I was a little bit nervous going into this race. Still recovering from the SI problems that destroyed my BQ at the Wisconsin Marathon, my pain was minimal but my endurance left a lot to be desired. My longest run since the marathon was 7 miles. My SI also screwed me over in the week leading up to the ultra, which I caught before it gave me any lingering damage.
All these factors considered…. I was not expecting my best performance.
My parents and I also left for Green Bay Friday night at 11:30, arrived at UW-Green Bay before 4 AM, and were off on the trail at 5 AM.
That means…. all nighter!
I went out on Friday afternoon for drinks and snackies with a friend, and it just did not feel like the day before a big race. I’m used to being in a hotel or somebody else’s house the day before a race. It wasn’t clicking that I would be running soon… and no sleep would precede that run.
Attempts at napping before we left and napping in the car only left me more tired because I couldn’t fully fall asleep. After my dad’s best friend arrived, we started getting ready to run. It was too dark for any pictures, which is a shame. UW-Green Bay is a beautiful campus (I almost went to school there!). It got light as we wandered towards the start. It didn’t even cross my mind to take a picture or ask our cheerleader (my dad’s bestie’s wife) to take pictures.
I have a whopping ZERO pictures from this race. I am a terrible photographer and rely far to much on others to take pictures for me. Sorry everyone!
Since this was a “green” race, they asked runners to carry water bottles or hydration packs. I can’t handle much more than my Flipbelt around my waist, so I used a handheld water bottle. I used it one time before race day, but it didn’t bother me as much as I was afraid it would.
What did bother me though was my Garmin! It kept losing signal throughout the course and would pause if I slowed to almost a stop (a feature I didn’t think to turn off!). I was getting so mad at it… next time I might have to just use an old fashioned stop watch.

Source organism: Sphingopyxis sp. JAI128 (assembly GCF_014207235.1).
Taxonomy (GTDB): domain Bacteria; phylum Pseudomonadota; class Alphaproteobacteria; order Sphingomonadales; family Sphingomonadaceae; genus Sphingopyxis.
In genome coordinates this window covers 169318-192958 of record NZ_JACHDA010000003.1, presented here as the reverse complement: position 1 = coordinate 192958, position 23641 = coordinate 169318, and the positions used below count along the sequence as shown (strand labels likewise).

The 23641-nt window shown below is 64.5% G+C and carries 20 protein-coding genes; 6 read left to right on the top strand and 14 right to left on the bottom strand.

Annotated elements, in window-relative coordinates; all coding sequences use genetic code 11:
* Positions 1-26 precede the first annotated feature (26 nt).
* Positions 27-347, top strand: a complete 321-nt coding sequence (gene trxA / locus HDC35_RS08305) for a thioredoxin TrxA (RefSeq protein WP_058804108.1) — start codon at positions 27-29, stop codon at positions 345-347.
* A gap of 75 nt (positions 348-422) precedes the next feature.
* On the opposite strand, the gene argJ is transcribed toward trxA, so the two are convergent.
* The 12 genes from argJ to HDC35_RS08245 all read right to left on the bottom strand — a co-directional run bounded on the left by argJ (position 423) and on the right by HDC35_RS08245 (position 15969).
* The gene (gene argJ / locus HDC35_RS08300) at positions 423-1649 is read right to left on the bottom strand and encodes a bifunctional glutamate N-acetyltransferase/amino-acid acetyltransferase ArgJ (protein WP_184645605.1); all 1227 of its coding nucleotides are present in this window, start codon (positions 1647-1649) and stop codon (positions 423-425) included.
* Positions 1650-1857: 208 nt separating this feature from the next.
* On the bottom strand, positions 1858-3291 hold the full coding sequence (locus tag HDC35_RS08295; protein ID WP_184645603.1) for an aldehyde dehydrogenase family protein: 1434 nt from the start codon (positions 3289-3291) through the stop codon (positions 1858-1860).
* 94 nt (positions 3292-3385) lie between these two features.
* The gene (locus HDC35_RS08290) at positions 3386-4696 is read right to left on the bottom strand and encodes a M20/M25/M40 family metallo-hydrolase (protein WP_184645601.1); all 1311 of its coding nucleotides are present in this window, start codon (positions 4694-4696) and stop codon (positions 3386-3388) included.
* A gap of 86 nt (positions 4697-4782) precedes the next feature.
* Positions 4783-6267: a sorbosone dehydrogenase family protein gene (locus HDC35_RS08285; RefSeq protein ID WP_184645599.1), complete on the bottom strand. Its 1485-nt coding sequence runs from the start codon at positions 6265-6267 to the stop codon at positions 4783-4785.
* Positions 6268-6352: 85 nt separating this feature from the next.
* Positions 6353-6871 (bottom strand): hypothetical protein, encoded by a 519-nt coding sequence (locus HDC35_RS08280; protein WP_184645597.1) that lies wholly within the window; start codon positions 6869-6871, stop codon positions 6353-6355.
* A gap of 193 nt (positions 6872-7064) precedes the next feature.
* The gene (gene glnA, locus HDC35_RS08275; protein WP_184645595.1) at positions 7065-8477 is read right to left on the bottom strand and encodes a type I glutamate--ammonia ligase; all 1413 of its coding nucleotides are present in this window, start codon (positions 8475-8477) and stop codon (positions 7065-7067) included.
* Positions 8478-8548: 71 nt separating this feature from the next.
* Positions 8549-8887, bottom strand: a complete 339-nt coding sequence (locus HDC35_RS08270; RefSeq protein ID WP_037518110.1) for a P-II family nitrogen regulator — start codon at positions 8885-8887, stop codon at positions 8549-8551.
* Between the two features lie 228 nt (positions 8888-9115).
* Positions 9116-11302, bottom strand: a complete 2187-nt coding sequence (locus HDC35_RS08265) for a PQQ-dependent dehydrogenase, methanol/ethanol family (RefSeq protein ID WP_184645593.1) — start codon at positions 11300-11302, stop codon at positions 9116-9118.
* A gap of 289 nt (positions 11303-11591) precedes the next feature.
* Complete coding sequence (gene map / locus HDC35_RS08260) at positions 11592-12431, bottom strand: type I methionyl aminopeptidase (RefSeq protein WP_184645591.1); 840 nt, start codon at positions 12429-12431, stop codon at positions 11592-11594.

The trail around the campus was beautiful. It was mostly dirt and wood chips (easy on the feet), and mostly shaded. There was a nice view of the bay, and even though there were a couple short yet steep hills, the views were pleasant. Less than 100 people total participated, so I found myself very much alone for long periods of time. It was peaceful, but I missed the energy that is present at other events, especially around the 4 hour mark when I was slowing up. If the two aid stations on the course had boom boxes… I wouldn’t complain!
Besides walking the hills, I ran the entirety of the first 15 miles. This was more to boost my ego than anything else. It felt good to know that I still have some endurance left in me. I started to walk chunks of the 4.75 mile loop at this point. The loop felt extremely long, and it was difficult to mentally gage where the mile markers were.
To run 40 miles would mean 12 minute miles for 8 hours. Much harder than it sounds! I had some faster loops in the bank early on when it was cool and I still felt good. I thought that 8 loops might be possible (38 miles), but set a goal for the day of 35 miles. Like I always do, I started doing math in my head in the last several hours. When the 6 hour runners finished, the trail was even more empty than it was before. I started breaking it up in my head… to do 35 miles, I would need to walk 6 miles in 2 hours. 4 miles in an hour and a half. Thanks to my strong first half, I could reach my goal at a power walk.
Power walking was about all I could do after loop 6. Running just felt terrible, and by the time I got to loop 7, I realized that I could easily finish 7 loops and be able to at least make it to the first aid station on an 8th loop (runners could finish at an aid station and have the distance count toward their total miles without finishing the loop, making it less risky to start a new loop with not much time on the clock). However, in order to finish 8 loops, I would need to run almost the entire loop at an 11 minute pace, which was not going to happen.